Movie night

I remember just after Sam had passed last May, with my wounds of loss so fresh, wide-open and raw, I was sitting in my very first moms’ support group dinner at Vino Villa, down on Madison Ave., in Greenwood.  During dinner conversation, one of the moms I had just met said something that struck me oddly, i.e, that I didn’t understand; a mom who at the time I really didn’t know at all and who since that time I’ve not only come to know, but I’ve also come to love for the kind and generous person that she is, her beautiful heart and profound spirit.  What she said that struck me oddly was that after the loss of her daughter that in the first year she and her husband often went to the movies and it helped (in their grieving).  It struck me oddly because I’ve never really considered myself a “movie-goer” so the only times I really had interest in going to see a movie was socially in my younger years and then when we went as a family; first the Disneys’ then Yu-Gi-Oh and Bionicles followed on with the Harry Potters’, Lord of the Rings’, James Bond, The Hobbit, etc.  I remember seeing the first midnight showing of Harry Potter #6 with Sam; that was the first and only time I’ve seen the very first release viewing of a movie.  Sam and I were watching it in Greenwood with a lively audience dressed as movie characters jovially shouting out Harry Potter-isms in the crowd before the movie.  At the same time, Nick and Ed were watching it in Danville because it came out in the summer and Nick was there for swim season part of the week and spoiling of the highest nature by his grandma and grandpa.  

Why would I go to the movies now, I thought as I heard what my mom-friend shared in her wisdom.  How would that help me now?  To be further reminded of the pain of loss and of what will no longer be?  I so appreciated what she said and pondered her advice but too quickly perhaps discarded the thought of going to the movies as something that would be helpful to me in this devastation.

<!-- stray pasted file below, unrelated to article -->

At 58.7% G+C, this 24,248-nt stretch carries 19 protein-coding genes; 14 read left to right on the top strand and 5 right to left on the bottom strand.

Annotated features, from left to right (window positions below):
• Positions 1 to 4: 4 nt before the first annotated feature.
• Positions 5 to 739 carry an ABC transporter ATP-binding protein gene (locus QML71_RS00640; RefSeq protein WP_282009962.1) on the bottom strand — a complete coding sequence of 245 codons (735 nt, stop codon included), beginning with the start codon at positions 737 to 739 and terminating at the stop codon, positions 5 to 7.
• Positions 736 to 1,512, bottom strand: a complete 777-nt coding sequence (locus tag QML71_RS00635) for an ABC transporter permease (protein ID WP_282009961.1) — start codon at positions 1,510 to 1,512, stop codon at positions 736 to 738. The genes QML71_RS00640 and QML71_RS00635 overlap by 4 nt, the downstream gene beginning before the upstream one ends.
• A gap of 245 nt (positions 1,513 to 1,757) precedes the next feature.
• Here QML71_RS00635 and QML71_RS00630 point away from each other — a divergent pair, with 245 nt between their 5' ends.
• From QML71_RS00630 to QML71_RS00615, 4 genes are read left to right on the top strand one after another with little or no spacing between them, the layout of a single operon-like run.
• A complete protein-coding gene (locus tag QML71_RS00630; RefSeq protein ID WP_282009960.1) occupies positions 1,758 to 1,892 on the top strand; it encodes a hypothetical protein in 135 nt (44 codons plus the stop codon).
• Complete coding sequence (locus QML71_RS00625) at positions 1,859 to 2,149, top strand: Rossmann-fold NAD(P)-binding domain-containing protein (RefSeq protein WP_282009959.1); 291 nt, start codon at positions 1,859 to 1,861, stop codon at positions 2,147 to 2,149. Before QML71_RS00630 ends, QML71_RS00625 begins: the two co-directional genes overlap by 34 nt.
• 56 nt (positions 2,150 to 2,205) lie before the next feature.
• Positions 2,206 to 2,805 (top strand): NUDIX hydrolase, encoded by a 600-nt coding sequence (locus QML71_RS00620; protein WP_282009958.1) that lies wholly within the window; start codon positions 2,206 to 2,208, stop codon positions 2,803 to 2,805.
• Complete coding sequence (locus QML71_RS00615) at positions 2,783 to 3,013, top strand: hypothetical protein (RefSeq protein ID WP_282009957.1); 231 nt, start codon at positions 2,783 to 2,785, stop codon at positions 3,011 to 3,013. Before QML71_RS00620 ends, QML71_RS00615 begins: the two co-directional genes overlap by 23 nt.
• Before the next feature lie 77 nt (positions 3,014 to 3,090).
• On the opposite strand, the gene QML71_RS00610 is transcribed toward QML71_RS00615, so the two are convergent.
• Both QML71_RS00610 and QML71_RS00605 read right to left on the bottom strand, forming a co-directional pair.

Most everything changes with loss I’ve learned and also, she was right.  Almost nine months later, I can now say that in the past months I’ve been to the movies to see “Gone Girl”… twice; “Should I Stay”… twice; “American Sniper”… twice.  I’ve also seen “Wild” with Reese Witherspoon, “Birdman" with Michael Keaton, “The Boy Next Door” with Jennifer Lopez, “Jupiter Ascending” with Channing Tatum, “Still Alice” with Julianne Moore and “Mockingjay - Part 1” (after I watched the first two Hunger Games on Netflix first).  That names most of the movies I’ve gone to see although not necessarily in that order and doesn’t designate which movies I might have seen in the same day even.  Sometimes I go with Nick or a friend, sometimes Ed and I go with another couple and often I go by myself.  In the dark, pitch black theatre, in a comfy chair, I have found I can go anywhere other than where I am.  And if I cry, the tears fall and no one is the wiser.

On another note, the past few days have brought about a sort of culmination in my current journey.  Yesterday I was at Connersville High School and I saw first-hand all they did in awareness during National Drug Facts Week and how the $1,000 donation from Sam’s Watch will be helpful.  Then in the afternoon I was at the Indiana Statehouse to support stringent synthetic drug legislation.  Last night I shared about Sam with a group in a seemingly impactful way by the tears I saw from the eyes of dads, moms and their teens who are working with a second chance; a second chance Sam didn’t have.  Nick was beside me, steadfast and true, my all-time supporter.  When we got home after, Nick opened his mail to find a special invite to a prestigious conference in a professional field he has interest in which could mean that if he accepts the invite, this summer Ed and I will be with him in Boston where the conference is.  Next, with this morning, I checked my emails to find Nick still has all A's in his classes and then in the early snowfall I drove to Whiteland High School to pick up the documentary DVD of Sam called “The Power of Choice” completed by the Seniors submitting it in the local film festival of “A Story That Has To Be Told.”  Then today, all day, was a day recognized by Gov. Pence of our work in memory of Sam.  Finally, later this afternoon I got word of a favorable decision towards something professionally that I’ve been working on and hope I will be able to make official in mid-April.  So as I consider what I will do to pause and rest a while on laurels, I know exactly what I’m going to do with my ever-broken heart.  I’m going to the movies.